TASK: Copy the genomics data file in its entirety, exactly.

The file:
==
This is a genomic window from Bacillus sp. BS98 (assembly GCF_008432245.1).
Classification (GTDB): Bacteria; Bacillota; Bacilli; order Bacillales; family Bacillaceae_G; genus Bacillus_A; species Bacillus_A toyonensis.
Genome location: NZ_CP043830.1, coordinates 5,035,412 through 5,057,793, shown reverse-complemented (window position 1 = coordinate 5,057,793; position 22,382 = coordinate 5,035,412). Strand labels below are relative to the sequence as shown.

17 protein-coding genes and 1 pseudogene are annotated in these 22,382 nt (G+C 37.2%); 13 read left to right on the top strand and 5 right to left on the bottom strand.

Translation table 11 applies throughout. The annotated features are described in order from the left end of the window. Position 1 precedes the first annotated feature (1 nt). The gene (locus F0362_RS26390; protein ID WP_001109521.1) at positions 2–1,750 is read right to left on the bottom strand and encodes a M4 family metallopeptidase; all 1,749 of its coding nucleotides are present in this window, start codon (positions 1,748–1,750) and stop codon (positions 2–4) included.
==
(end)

This is a genomic window from Bacillus sp. BS98 (assembly GCF_008432245.1).
Classification (GTDB): Bacteria; Bacillota; Bacilli; order Bacillales; family Bacillaceae_G; genus Bacillus_A; species Bacillus_A toyonensis.
Genome location: NZ_CP043830.1, coordinates 5,035,412 through 5,057,793, shown reverse-complemented (window position 1 = coordinate 5,057,793; position 22,382 = coordinate 5,035,412). Strand labels below are relative to the sequence as shown.

17 protein-coding genes and 1 pseudogene are annotated in these 22,382 nt (G+C 37.2%); 13 read left to right on the top strand and 5 right to left on the bottom strand.

Translation table 11 applies throughout. The annotated features are described in order from the left end of the window. Position 1 precedes the first annotated feature (1 nt). The gene (locus F0362_RS26390; protein ID WP_001109521.1) at positions 2–1,750 is read right to left on the bottom strand and encodes a M4 family metallopeptidase; all 1,749 of its coding nucleotides are present in this window, start codon (positions 1,748–1,750) and stop codon (positions 2–4) included.